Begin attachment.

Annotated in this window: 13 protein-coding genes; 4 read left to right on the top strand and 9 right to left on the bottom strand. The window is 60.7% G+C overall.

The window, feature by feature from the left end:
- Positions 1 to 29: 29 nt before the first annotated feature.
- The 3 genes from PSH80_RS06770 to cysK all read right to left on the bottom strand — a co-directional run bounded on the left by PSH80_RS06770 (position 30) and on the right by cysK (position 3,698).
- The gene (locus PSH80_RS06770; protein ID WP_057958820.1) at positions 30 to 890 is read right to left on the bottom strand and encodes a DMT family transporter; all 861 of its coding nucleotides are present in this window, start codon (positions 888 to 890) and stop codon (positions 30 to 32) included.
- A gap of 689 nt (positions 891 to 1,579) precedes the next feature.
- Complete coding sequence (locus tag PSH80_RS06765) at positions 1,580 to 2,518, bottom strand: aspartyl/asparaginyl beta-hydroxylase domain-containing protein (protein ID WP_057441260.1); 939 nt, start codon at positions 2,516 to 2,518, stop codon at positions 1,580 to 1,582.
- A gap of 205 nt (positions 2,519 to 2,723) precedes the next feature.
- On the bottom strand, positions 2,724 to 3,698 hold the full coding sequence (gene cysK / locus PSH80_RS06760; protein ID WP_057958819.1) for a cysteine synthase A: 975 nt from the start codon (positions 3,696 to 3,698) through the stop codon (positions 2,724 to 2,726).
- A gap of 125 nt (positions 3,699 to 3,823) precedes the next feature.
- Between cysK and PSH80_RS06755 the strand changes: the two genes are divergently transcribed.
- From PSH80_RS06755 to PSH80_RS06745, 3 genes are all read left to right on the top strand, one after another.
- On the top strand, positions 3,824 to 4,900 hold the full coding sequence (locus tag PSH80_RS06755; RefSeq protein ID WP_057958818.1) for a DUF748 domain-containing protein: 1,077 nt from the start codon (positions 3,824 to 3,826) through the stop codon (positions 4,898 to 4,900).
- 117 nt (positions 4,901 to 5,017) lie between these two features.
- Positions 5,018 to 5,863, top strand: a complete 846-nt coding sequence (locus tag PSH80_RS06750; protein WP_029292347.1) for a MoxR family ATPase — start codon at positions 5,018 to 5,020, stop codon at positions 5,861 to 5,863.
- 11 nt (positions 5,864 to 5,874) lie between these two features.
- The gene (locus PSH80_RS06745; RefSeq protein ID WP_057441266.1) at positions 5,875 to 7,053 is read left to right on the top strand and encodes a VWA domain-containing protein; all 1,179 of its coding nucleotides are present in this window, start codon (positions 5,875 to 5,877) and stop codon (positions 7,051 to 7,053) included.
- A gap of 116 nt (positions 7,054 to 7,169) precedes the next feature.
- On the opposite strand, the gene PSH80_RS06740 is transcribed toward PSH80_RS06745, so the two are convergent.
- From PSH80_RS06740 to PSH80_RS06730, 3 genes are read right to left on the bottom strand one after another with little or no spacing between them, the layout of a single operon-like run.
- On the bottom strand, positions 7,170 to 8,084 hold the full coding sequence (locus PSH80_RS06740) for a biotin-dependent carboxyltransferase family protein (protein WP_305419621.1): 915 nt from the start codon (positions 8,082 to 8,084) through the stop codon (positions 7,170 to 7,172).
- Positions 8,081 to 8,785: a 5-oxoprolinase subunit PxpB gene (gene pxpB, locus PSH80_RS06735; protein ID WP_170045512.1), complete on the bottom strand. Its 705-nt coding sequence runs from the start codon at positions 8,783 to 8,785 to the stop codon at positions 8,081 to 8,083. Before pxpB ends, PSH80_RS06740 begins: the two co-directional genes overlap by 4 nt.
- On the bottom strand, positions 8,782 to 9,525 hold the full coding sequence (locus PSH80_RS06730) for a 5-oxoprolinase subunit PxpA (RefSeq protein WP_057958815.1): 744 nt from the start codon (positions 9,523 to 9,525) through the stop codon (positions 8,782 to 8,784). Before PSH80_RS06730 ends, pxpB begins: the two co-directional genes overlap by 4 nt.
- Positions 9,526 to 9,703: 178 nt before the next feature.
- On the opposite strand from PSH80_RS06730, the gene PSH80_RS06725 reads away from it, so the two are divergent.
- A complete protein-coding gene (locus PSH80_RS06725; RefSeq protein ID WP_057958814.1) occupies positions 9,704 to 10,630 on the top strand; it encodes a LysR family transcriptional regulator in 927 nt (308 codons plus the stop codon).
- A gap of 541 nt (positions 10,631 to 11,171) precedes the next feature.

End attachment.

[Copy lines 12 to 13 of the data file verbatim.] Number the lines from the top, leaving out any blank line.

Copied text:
- From PSH80_RS06755 to PSH80_RS06745, 3 genes are all read left to right on the top strand, one after another.
- On the top strand, positions 3,824 to 4,900 hold the full coding sequence (locus tag PSH80_RS06755; RefSeq protein ID WP_057958818.1) for a DUF748 domain-containing protein: 1,077 nt from the start codon (positions 3,824 to 3,826) through the stop codon (positions 4,898 to 4,900).